How one city has taken on climate change (and your city can do it, too)

Wed, 2017-11-08 10:11 -- Doug Peeples

Last month SCCANZ, the Australian Institute of Landscape Architects and the Internet of Things of Alliance Australia partnered to deliver a demonstration project called Future Street. Future Street was a concept of three key concepts – green streets, complete streets and smart streets. The feature image to this article above clearly shows the transformation to a place from simply installing trees.

After a week of the installation being in place, we learned one major thing, that our streets in the future cannot leave out any of the concepts – green, complete, and smart.

In this article we see an award-winning advancement of green street concepts, providing the critical living infrastructure our cities and neighbourhoods need to help manage runoff, promote active living, enhance retail experience, create jobs and mitigate the heat island effect. Street trees are truly one of the most powerful strategies for building more sustainable cities. — Adam Beck

 Blacktown, a suburb in Greater Western Sydney's growth corridor, has won a national award recognizing its tree planting program designed to cool streets, reduce energy bills and lower carbon dioxide emissions.

As described in Domain, a property marketing media company publication, Blacktown's Cool Streets Pilot Project is a successful example of how cities can deal with the problem of urban heat islands that occur when concentrations of buildings trap heat and drive temperatures higher than they are in the areas around them.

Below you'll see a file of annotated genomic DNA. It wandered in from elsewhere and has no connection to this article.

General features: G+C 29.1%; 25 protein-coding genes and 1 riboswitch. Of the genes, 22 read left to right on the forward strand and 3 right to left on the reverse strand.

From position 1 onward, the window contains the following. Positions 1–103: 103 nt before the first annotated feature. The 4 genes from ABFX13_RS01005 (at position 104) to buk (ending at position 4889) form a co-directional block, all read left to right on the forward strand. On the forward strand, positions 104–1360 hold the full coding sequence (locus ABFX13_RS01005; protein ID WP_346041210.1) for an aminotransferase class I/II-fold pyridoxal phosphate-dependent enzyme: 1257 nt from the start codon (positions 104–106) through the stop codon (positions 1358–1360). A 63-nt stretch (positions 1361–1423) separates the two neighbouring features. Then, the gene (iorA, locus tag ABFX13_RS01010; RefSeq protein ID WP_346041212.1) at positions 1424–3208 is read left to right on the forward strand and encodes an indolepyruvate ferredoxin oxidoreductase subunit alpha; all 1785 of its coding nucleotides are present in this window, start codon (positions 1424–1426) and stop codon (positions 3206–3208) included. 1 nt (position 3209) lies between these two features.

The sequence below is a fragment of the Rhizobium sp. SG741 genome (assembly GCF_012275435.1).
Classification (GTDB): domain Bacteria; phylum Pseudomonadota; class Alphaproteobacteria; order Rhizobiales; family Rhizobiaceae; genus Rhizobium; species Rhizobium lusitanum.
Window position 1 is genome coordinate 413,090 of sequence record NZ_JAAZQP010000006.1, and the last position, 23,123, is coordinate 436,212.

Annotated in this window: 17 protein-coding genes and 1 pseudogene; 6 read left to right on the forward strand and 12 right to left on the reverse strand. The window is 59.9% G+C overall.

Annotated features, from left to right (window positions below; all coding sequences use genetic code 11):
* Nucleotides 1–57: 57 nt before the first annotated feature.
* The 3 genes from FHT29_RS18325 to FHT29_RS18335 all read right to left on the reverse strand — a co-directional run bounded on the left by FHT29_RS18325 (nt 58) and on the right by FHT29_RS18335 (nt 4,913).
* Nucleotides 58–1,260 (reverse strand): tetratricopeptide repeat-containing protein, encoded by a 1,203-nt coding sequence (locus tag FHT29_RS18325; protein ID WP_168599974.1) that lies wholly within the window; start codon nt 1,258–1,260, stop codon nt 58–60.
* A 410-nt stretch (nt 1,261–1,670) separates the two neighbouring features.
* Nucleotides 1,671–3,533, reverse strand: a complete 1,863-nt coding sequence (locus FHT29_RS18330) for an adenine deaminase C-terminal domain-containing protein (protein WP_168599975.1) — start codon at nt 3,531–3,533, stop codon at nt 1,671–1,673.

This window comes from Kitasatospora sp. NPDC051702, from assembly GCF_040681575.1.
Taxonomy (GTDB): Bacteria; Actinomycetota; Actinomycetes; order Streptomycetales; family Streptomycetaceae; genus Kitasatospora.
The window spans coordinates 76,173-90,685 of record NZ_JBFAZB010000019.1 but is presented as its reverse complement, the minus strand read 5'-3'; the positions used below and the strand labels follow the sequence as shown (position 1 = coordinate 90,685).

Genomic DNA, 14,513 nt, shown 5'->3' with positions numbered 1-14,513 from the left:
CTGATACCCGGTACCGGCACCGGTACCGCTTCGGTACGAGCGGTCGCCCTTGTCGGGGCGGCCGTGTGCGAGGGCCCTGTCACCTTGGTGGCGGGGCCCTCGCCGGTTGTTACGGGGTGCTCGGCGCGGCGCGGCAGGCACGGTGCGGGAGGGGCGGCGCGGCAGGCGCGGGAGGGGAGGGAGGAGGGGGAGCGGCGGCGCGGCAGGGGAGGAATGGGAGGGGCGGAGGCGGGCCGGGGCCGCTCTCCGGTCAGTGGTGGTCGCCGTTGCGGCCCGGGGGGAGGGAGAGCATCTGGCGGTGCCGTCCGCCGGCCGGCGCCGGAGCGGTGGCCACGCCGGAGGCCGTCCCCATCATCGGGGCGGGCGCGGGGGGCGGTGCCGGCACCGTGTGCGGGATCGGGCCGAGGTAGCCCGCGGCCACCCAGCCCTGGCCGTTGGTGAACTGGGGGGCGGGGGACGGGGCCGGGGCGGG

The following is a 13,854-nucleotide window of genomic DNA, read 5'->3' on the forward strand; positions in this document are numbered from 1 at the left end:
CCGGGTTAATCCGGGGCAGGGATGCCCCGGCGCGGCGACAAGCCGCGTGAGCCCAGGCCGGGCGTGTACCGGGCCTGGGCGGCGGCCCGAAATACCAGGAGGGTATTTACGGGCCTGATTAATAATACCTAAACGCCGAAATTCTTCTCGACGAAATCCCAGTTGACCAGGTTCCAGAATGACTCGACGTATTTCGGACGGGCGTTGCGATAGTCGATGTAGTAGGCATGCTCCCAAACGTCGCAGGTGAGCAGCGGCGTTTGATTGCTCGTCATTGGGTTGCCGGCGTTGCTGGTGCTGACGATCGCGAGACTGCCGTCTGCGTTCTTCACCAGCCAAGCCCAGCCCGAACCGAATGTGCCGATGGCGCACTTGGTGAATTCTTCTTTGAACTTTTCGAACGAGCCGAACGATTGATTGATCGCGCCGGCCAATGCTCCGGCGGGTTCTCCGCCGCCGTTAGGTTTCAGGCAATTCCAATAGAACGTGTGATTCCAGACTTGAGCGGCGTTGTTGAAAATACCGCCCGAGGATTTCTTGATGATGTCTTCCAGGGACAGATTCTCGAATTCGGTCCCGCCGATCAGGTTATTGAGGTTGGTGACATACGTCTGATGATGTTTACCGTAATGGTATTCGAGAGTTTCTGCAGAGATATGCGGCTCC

The project, which ran from late 2015 to early 2016, was guided by the research of a landscape architect but incorporated extensive community involvement from the very beginning. For example, citizens had final say on the project design. And that contributed to it winning a National Award of Excellence during the AILA National Landscape Architecture Awards held in mid-October.

It would be hard to over-estimate the value of tree planting programs that take consider which trees are appropriate for the region and where they are located. A successful program like Blacktown's offers — as mentioned above — cooler streets, shade that helps reduce energy bills and lower carbon dioxide emissions. And important to homeowners: the presence of street trees can significantly increase property values. The addition of greenery also supports a healthier, more liveable environment for residents.

A common sense approach
In a previous story we reported that Sydney's population is expected to double by 2056 and that climate change is expected to drive temperatures higher. And add to the equation Australia's energy costs are already among the highest in the world.

The Blacktown project also is in line with the goals of the city of Sydney's proposed plans to invest $8 million over the next several years in street trees, urban forests and sorely needed parks and green spaces, as outlined in its draft budget earlier this year. Part of that funding would be used for trees and part would be used to supplement the city's upgrading of existing street and rain gardens and planting new ones.

Greening programs can be replicated elsewhere
The Blacktown success story also can be replicated in other cities, as Linda Corkery, jury chair for the AILA National Awards, noted. As she put it, "It really demonstrates how to roll this kind of project out. And teaching residents the value of trees."

Doug Peeples is a writer specializing in technology and energy. Follow @smartcitiesanz on Twitter.